My right hand shook as I scribbled as much as I could of this in my notebook. “Did you ever . . .you know, get into trouble . . . um, when you were acting outside the law like that?” was my halting question.

“Sure,” Connor said with what passed as a wry grin on his twisted lips. “The first time the cops grabbed me wiz in Oxford. A mob o’ aulder guys and me – no’ McMahon – took a train doon tae London. It wisnae furr the fitba’. Jist a wee change o’ scene.. We hid a terrific time. Oor boys wurr bullyin’ English guys in pub doorways, wavin’ open cutthroat razors in their faces as they threatened them. ‘Ah cut yer ear aff, Pom-gobbler,’ wan o’ oor mob wid growl at his victim, ‘whit urr ye gonnae tell them at work oan Monday when ye turn up wi’ a big white cloth bandage tied roon yer heid wi’ a big, floppy bow oan tap? Urr ye jist gonnae say somethin’ really crazy? “Haw, boss, Ah hid a wee accident when Ah wiz shavin’ this morning. Cut ma ear clean aff, so Ah did.” ‘Is that whit ye’re gonnae tell everybody?’ Right tae this day, son, threatening behaviour by Scottish fans in Pommy cities is very much par furr the course.”

I pretended to find his fantasy about a shaving accident amusing.

“What was so great,” I asked, “about subjecting other people to violence?”“Power,” he replied.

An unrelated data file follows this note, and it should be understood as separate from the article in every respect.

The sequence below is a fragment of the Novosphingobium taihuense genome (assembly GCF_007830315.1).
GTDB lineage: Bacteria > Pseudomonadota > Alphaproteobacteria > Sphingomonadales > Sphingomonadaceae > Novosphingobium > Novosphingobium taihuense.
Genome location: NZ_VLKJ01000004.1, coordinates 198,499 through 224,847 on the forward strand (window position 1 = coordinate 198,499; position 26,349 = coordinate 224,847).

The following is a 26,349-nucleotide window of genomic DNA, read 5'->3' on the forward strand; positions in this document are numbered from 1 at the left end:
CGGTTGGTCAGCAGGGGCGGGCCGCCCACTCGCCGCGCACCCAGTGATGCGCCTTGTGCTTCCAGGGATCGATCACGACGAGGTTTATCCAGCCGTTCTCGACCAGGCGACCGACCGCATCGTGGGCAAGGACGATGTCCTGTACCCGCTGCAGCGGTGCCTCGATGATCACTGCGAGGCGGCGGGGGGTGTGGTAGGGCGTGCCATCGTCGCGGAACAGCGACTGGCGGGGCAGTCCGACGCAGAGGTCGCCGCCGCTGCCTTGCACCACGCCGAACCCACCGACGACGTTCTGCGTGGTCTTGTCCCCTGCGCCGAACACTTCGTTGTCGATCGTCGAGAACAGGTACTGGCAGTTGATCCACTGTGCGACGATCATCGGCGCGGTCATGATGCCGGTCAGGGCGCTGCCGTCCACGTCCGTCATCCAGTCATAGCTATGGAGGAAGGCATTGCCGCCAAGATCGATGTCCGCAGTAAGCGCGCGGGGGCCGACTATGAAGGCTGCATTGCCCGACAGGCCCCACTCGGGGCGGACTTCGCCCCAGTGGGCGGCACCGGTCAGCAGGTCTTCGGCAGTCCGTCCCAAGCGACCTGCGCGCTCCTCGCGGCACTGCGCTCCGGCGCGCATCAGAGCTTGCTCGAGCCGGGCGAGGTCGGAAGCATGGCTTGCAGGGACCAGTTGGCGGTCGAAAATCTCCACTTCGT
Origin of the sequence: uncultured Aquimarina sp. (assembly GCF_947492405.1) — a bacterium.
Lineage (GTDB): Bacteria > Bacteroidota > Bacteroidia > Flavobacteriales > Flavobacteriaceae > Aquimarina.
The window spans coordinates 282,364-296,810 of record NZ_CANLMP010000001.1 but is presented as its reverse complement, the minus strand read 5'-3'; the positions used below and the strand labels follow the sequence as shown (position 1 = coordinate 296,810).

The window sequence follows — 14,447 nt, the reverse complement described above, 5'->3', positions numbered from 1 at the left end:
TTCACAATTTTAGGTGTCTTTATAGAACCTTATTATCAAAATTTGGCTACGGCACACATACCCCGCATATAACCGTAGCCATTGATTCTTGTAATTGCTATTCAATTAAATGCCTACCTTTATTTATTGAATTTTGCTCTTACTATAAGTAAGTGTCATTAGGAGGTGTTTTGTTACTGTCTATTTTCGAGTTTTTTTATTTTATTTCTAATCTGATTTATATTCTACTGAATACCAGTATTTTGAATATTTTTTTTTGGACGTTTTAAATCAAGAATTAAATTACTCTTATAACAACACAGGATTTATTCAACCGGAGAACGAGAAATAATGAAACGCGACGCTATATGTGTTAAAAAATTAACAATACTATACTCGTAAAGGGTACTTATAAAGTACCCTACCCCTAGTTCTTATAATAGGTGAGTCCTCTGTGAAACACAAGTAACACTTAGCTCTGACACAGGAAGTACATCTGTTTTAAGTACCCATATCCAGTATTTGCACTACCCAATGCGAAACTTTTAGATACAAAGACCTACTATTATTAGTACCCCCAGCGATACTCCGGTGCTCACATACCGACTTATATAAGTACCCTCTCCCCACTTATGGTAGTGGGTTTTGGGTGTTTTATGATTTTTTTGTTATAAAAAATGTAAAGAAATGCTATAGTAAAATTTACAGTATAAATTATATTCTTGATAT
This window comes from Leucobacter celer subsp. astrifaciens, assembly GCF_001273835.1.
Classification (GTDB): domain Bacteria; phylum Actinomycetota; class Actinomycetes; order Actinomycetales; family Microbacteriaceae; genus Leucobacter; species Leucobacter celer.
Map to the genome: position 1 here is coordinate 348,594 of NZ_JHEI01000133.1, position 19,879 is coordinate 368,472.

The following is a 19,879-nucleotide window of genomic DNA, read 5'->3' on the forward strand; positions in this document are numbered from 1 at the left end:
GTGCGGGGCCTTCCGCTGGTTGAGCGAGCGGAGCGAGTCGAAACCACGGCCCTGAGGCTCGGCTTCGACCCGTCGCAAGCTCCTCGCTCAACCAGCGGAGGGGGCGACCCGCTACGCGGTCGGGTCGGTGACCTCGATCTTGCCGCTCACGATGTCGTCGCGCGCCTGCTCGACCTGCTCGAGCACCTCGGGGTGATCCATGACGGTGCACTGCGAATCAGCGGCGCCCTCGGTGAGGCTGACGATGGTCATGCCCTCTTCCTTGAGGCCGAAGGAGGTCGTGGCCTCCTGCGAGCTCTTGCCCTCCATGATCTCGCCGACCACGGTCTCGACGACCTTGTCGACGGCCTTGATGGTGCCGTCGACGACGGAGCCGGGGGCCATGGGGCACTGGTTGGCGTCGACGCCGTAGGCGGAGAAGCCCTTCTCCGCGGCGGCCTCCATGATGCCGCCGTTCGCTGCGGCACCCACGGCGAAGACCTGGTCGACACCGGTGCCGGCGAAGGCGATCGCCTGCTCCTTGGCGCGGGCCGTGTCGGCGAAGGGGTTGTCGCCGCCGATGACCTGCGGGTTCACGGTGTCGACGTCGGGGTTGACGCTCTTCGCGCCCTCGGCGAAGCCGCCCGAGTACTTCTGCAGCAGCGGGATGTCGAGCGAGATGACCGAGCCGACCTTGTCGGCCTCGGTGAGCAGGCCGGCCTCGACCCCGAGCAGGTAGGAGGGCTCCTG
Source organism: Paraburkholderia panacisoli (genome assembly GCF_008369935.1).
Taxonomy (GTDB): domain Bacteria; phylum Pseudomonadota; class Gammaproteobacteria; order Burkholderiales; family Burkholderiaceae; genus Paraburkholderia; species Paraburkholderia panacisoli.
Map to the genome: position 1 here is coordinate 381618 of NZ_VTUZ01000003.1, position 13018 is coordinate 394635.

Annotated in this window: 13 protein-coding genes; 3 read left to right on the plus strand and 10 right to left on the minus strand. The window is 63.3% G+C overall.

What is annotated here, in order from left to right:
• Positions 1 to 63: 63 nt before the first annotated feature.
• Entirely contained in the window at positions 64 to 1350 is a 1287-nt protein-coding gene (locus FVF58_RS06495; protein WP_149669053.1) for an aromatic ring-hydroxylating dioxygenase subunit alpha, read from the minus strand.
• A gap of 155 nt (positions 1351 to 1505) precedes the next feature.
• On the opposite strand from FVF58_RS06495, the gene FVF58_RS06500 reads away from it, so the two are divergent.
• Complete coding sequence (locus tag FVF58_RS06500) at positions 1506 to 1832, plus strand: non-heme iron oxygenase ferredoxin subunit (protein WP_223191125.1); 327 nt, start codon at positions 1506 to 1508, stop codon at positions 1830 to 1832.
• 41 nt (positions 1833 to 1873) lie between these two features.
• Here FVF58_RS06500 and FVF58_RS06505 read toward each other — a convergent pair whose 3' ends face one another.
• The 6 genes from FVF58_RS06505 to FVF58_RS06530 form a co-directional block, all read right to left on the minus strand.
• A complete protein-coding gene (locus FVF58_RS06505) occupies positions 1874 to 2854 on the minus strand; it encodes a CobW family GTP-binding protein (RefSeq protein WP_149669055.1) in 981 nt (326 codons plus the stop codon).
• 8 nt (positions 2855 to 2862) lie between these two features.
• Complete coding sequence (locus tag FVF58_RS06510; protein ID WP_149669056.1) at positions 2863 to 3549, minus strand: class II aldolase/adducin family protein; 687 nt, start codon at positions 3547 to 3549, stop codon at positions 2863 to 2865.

“ And these English folk you were threatening,” I asked, “just let you bully them like that?”

“Sure,” Connor said with a smirk. “As soon as ye showed them a blade and asked them if they wanted some o’ this, they crawed it.”

“They just meekly turned away?” I queried.

“Certainly,” Connor remarked with satisfaction. “Nane o’ that ‘The meek shall inherit the earth’ nonsense goat a look in then, and still disnae. The meek are there to be smashed. They get oan the wrang side o’ me, they’ll inherit a chibb oan the jaw.”

In my gut I knew it was pointless to offer Christian articles of faith like ‘do unto others as you would have them do unto you’ to this man. He was displaying a trait I found disturbing. He exuded lack of remorse. He was completely indifferent to the hurt and mistreatment he inflicted on others.

“Another thing we done,” Connor said, laughing with the pleasure of the memory, “wiz follow English lasses oan the street shoutin’ ‘Hey, lasses, here’s fellas.’ They wanted nothin’ tae dae wi’ us and they aye ran away as fast as their wee legs wid carry them.”

There was a long pause in the narrative. Connor shook his head. “We stole a bus, a single decker,” the gangster admitted ruefully. “Well, ‘Gudgie’ Strachan wiz the wan that hot-wired it. A’ the guys piled intae the bus, me behind them. Ah didnae know whit wiz goin’ on. Ah was, Ah wiznae even eleven years auld. So we’re a’ singin’ aboard the bus when we run oot o’ fuel and Strachan guided us intae a lay-by jist ootside Oxford.”

“What did you all do?” I asked.

“Carried oan chantin’, Connor said. “Heart of My Heart, Keep Right On to the End of the Road, and Ah’m the Saftest o’ the Faimly a’ goat big licks fae us. ‘Don’t panic,’ Gudgie Strachan bawled as he conducted the singin’ fae the driver’s seat, ‘we’ve jist run oot o’ juice. Somebody’ll be alang in a minute.’”

“And did somebody turn up?” I asked.

“Aye, the polis,” Connor said. “We wiz a’ nabbed by aboot a dozen cops, and we wurr taken tae a nick in the city where we hid a weekend lie-in afore appearin’ in coort the followin’ Monday. The big guys goat lang sentences in prisons and borstals. Me, Ah wiz too young furr Young Offenders even, and they sent me tae St John’s Home for Wayward Boys in the city centre.”


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